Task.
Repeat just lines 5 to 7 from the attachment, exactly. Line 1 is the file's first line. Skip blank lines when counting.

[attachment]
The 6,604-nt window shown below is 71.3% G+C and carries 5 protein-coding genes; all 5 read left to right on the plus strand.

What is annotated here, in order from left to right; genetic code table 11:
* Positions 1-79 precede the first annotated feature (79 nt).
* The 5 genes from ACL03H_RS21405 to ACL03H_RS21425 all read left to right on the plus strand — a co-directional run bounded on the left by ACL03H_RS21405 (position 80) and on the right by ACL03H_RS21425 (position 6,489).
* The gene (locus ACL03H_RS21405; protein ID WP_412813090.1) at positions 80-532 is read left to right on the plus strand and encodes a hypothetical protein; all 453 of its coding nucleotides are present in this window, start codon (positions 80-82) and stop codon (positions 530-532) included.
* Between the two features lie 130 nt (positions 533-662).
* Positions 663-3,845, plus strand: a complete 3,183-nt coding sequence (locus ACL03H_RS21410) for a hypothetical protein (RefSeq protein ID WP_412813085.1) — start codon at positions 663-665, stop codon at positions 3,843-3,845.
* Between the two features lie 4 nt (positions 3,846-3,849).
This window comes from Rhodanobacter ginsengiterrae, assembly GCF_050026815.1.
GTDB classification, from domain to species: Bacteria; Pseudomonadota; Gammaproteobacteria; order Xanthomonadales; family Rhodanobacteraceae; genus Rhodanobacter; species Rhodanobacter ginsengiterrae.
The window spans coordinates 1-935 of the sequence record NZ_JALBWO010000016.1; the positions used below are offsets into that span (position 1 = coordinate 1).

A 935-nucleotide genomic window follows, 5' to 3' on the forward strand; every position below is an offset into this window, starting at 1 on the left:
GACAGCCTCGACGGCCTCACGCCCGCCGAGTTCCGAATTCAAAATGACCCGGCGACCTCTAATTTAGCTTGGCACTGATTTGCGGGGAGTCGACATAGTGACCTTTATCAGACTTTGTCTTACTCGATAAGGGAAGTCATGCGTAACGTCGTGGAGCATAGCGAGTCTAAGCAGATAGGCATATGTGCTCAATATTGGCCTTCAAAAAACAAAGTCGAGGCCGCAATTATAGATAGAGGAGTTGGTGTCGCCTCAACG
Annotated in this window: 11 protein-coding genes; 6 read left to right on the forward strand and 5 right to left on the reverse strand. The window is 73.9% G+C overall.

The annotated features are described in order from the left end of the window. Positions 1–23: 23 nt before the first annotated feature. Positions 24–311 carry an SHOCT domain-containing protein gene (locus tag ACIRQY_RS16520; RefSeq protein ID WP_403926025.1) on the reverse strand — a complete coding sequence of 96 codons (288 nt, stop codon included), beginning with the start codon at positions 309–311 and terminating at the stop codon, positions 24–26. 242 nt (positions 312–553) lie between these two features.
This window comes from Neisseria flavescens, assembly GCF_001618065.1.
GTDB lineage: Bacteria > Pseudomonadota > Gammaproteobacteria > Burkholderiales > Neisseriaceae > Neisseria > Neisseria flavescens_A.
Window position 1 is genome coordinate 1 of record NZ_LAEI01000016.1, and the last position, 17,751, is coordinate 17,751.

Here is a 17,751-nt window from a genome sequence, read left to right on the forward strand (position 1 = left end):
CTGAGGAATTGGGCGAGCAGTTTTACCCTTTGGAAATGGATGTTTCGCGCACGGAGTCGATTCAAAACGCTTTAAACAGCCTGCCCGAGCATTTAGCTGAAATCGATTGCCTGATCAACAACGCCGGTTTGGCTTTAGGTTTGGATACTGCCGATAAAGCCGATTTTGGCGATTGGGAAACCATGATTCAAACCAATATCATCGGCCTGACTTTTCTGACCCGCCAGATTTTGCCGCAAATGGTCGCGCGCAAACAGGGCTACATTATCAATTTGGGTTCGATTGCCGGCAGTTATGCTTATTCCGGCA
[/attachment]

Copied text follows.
* The gene (locus ACL03H_RS21405; protein ID WP_412813090.1) at positions 80-532 is read left to right on the plus strand and encodes a hypothetical protein; all 453 of its coding nucleotides are present in this window, start codon (positions 80-82) and stop codon (positions 530-532) included.
* Between the two features lie 130 nt (positions 533-662).
* Positions 663-3,845, plus strand: a complete 3,183-nt coding sequence (locus ACL03H_RS21410) for a hypothetical protein (RefSeq protein ID WP_412813085.1) — start codon at positions 663-665, stop codon at positions 3,843-3,845.